In his Aug. 18 column “Inversions Are Sensible,” George F. Will extolled the virtue of corporate inversions and noted that a publicly traded corporation’s responsibility is to maximize the value of its shareholders’ holdings. He further derided the notion that American corporations have some patriotic obligations to the United States. In his view, corporations, also referred to as “people” by Republicans, have free speech rights and religious rights but no obligations to the country that guarantees those rights. Aren’t we fortunate that that was not the prevailing philosophy during World War II?
Remarkably, in his Aug. 29 missive (“Uncharted Waters”), Mr. Will worries about China’s claims on the Yellow Sea and the South and East China Seas and seems to endorse the strategy of expanding the U.S. Navy to meet this threat noting that aircraft carriers at $13 billion a piece are good investments. He notes that China depends on the orderliness on the seas over which pass 90 percent of the world’s trade.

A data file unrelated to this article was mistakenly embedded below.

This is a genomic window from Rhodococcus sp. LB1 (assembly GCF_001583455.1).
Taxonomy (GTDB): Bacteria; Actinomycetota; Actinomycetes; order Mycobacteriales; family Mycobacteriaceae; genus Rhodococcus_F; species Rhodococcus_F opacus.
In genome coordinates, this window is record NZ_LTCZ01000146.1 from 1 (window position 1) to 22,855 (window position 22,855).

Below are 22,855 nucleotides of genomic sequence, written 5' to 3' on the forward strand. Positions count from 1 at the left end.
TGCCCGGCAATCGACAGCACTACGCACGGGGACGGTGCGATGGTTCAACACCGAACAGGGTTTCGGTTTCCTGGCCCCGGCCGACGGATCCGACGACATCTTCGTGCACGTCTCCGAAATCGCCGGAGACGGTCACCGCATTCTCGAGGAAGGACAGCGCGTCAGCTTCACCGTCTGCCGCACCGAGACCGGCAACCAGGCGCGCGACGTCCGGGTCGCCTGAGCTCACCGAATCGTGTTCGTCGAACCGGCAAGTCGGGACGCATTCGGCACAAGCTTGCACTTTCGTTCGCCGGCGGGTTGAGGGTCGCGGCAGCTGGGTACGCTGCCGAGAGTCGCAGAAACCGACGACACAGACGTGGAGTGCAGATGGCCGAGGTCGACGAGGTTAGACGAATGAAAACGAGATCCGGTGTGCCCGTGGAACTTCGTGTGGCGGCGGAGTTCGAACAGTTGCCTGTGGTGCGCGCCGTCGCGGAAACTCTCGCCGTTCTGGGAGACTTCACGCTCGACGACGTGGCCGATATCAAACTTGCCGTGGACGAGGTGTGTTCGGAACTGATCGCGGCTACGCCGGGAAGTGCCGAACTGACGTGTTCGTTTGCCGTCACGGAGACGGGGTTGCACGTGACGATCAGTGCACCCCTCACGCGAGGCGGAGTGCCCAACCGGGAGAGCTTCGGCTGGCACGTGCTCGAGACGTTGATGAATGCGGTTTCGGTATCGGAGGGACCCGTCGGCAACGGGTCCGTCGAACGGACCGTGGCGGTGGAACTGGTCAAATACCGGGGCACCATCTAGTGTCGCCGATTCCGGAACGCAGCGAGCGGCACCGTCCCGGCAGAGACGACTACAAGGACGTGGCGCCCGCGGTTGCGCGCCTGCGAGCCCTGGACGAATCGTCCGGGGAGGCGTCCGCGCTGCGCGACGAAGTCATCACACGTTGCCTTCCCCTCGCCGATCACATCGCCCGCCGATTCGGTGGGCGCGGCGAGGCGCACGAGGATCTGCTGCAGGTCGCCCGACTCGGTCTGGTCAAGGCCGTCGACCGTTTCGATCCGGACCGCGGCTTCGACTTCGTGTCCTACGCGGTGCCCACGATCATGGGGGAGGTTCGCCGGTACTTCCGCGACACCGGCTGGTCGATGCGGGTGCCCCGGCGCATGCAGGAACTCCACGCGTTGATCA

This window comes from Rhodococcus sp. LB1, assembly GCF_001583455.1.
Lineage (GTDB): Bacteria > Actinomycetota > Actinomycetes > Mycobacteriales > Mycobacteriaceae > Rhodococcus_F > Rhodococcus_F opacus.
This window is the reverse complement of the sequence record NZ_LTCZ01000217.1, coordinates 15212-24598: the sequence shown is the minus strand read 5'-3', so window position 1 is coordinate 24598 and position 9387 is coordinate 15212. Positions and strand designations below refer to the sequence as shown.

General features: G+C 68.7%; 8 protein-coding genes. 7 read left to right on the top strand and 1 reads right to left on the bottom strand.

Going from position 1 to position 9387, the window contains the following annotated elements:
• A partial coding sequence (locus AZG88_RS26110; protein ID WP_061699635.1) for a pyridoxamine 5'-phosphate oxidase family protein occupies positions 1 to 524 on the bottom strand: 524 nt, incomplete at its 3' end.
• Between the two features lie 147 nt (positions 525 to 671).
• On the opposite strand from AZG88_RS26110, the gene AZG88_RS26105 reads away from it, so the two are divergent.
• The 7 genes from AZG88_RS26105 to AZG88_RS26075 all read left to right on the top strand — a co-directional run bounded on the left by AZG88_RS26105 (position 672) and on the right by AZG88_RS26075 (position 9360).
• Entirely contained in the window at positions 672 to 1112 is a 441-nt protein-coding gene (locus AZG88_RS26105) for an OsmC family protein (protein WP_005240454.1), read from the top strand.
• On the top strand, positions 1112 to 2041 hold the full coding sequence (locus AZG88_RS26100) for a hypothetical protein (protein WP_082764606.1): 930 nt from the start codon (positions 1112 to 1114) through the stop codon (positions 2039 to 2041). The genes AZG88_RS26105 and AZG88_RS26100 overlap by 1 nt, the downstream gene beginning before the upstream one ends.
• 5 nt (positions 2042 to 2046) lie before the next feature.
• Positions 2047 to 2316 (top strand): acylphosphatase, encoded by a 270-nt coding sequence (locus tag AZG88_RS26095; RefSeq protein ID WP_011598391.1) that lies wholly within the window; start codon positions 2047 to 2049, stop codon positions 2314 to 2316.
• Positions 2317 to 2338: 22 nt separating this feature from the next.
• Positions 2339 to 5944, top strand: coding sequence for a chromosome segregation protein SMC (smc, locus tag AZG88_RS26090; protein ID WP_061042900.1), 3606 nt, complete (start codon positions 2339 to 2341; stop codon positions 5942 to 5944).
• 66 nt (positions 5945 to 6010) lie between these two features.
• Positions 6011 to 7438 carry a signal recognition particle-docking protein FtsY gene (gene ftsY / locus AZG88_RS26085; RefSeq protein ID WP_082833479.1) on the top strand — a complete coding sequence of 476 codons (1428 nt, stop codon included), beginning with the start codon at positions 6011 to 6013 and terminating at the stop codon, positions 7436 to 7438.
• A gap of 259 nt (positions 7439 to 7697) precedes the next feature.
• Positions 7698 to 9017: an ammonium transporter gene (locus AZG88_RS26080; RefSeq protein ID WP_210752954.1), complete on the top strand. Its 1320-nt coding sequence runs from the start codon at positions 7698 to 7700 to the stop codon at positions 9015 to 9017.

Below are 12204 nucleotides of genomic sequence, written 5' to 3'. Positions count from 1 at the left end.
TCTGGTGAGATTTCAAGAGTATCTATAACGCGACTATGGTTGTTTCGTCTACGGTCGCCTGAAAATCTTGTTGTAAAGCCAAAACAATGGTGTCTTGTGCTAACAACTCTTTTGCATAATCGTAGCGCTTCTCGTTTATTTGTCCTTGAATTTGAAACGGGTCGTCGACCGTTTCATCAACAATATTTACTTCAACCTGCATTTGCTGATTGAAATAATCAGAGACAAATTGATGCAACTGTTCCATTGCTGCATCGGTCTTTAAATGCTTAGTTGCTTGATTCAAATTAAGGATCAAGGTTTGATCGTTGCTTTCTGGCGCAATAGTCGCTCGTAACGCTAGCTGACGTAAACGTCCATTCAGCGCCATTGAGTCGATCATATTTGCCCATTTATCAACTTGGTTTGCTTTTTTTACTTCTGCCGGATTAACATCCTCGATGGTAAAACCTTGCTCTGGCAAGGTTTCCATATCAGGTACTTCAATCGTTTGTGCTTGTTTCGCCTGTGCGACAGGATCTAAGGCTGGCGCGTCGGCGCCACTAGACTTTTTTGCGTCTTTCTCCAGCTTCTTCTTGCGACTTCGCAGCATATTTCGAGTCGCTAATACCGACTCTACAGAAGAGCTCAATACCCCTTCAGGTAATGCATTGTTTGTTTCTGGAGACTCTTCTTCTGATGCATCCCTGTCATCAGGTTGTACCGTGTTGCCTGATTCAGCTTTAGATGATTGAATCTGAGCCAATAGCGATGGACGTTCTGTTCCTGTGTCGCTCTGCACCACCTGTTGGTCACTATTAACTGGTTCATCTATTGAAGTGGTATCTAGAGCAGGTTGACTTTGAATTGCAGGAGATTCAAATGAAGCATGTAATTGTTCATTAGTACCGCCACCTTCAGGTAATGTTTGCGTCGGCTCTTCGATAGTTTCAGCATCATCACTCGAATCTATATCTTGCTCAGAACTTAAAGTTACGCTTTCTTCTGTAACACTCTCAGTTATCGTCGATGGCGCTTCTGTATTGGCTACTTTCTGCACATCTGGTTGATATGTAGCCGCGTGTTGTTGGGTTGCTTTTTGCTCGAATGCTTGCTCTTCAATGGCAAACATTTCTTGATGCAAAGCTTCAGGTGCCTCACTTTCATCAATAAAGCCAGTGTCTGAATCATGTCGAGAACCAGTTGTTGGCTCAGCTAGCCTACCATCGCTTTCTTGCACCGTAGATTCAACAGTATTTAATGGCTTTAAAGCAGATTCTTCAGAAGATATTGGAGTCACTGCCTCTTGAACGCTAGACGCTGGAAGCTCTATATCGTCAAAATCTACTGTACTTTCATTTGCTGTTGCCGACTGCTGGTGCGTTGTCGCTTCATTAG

Mr. Will neglected to mention that over the last 30 years this protected international maritime commerce has disproportionately benefited China, multinational corporations and their shareholders at the expense of working Americans.
I’m just curious who Mr. Will thinks should pay for the Navy that maintains the maritime order on which world commerce depends. We know corporations have only the obligation to increase shareholder value not to support the nations that provide the environment in which they may exist and thrive. Surely, Mr. Will does not think that Americans, aka “real people” should pay for this orderliness on the seas.
MICHAEL C. JOYCE